Dermestidae

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Related to Dermestes: Dermestes lardarius, dermestids

Dermestidae

[dər′mes·tə·dē]
(invertebrate zoology)
The skin beetles, a family of coleopteran insects in the superfamily Dermestoidea, including serious pests of stored agricultural grain products.

Dermestidae

 

a family of beetles. The body, which measures 2–12 mm long, is flat-cylindrical or oval and has short claviform antennae. The larvae are mobile, elongated, greatly chitinous, with long protruding hairs. There are approximately 800 species, distributed throughout the world. In the USSR there are 90 species, most of which are found in the southern regions. Dermestids feed on dry animal and plant substances; some eat pollen and are found on flowers. Many species do great damage to fur, leather, carpets, smoked and dried meat or fish, zoological collections, dried fruits, dried medicinal plants, and herbariums. The most destructive species are the larder beetle (Dermestes lardarius), Attagenus pellio, and the museum beetle (Anthrenus museorum). The khapra beetle (Trogoderma granarium) harms stored grain. Control measures are primarily prophylactic; they include quarantine (in the case of the khapra beetle) and fumigating storage areas with gas.

References in periodicals archive ?
Consequently Osuji [7] stated, that salting of fish gives protection against Dermestes maculatus, partly not because larval development is prolonged but mainly because larval mortality increases with increasing salt content.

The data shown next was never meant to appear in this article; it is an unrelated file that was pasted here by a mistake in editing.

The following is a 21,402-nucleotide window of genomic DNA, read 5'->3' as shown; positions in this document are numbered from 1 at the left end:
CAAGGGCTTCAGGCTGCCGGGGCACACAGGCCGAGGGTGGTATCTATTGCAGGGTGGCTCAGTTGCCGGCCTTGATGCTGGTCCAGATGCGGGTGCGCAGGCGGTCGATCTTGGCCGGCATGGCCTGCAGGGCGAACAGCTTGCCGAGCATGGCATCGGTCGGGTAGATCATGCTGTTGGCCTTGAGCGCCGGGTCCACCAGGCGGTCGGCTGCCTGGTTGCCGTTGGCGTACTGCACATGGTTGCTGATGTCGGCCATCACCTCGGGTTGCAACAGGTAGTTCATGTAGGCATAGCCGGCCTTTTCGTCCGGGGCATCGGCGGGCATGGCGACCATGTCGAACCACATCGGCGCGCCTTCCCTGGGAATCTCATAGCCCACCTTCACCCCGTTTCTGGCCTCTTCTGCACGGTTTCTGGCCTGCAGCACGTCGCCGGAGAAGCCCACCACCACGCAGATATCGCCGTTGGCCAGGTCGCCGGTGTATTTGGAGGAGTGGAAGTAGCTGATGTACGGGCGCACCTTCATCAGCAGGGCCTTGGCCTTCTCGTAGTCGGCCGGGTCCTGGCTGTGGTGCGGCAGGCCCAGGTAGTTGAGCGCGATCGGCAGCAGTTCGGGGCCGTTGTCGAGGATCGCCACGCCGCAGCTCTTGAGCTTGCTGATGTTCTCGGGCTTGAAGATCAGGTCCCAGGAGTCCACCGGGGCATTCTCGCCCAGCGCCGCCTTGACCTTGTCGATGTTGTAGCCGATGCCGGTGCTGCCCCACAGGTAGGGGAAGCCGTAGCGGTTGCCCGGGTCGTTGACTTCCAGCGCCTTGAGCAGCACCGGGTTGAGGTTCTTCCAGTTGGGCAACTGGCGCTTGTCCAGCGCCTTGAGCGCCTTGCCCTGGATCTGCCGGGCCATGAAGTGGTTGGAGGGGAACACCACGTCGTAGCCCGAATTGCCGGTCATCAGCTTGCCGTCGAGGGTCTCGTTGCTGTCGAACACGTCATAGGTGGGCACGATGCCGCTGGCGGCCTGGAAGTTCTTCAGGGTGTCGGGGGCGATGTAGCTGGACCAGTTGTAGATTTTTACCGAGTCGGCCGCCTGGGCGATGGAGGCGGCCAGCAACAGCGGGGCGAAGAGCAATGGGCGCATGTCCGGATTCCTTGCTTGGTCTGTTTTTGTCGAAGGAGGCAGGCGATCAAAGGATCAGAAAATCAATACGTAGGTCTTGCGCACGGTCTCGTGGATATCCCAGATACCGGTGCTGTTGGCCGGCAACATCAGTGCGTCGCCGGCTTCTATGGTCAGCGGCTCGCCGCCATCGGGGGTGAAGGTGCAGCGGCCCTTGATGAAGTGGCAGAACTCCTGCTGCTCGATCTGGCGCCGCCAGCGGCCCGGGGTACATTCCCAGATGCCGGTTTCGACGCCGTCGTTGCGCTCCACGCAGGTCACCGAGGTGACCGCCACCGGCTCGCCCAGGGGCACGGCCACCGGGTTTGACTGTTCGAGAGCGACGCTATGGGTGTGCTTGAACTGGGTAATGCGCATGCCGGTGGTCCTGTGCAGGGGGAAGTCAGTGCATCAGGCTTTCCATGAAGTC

It has been shown that Dermestes maculatus which infests dry fish as stated by Osuji [7] could equally infests edible insects if not properly stored, thus the use of various constituents (salt and pepper) as preservative by rural people should be encouraged as it has been indicated that these pests actually devalue the proteins' content of these edible insects if not properly stored.
The extent and value of quantitative losses caused to dried fish by Dermestes spp.
Cohen E Fatty acid synthesis by the Hide beetle Dermestes maculatus (Dermestidae: Coleoptera) Ent.
Osuji FNC The effects of salt treatment of fish on the developmental biology of Dermestes maculatus (Coleoptera, Dermestidae) and Necrobia rufipes (Cleridae).
Over the past decades, recognition by people of the effects of Dermestes maculatus on the role of nutritional value of stored product in food security has grown considerably.
Despite these problems that pose challenges to insect Cultivators and Gatherers, it is also noticed and confirmed that Dermestes maculatus (Hide beetle), regarded as pests of stored food products, feed on dead insects.
Dermestes maculatus is widely recognized as a cosmopolitan pest of stored commodities especially those containing animal proteins.
Development of Dermestes maculatus is not possible at 40[degrees]C or above, because, temperature above 40[degrees]C can kill or repel all these beetles.
To this effect, it has become pertinent to investigate the infestation effect of Dermestes maculatus on the nutritional composition of two selected edible insects Oryctes boas and Rhynchophorus phoenics larvae, commonly known as Rhinocerous beetle larvae and Snout beetle larvae, respectively, having been observed to be a major source of protein like fish and other animal meat.
These were: the larvae of Rhynchophorus phoenicis and Oryctes boas) and the sample of Dermestes maculatus (Hide beetle).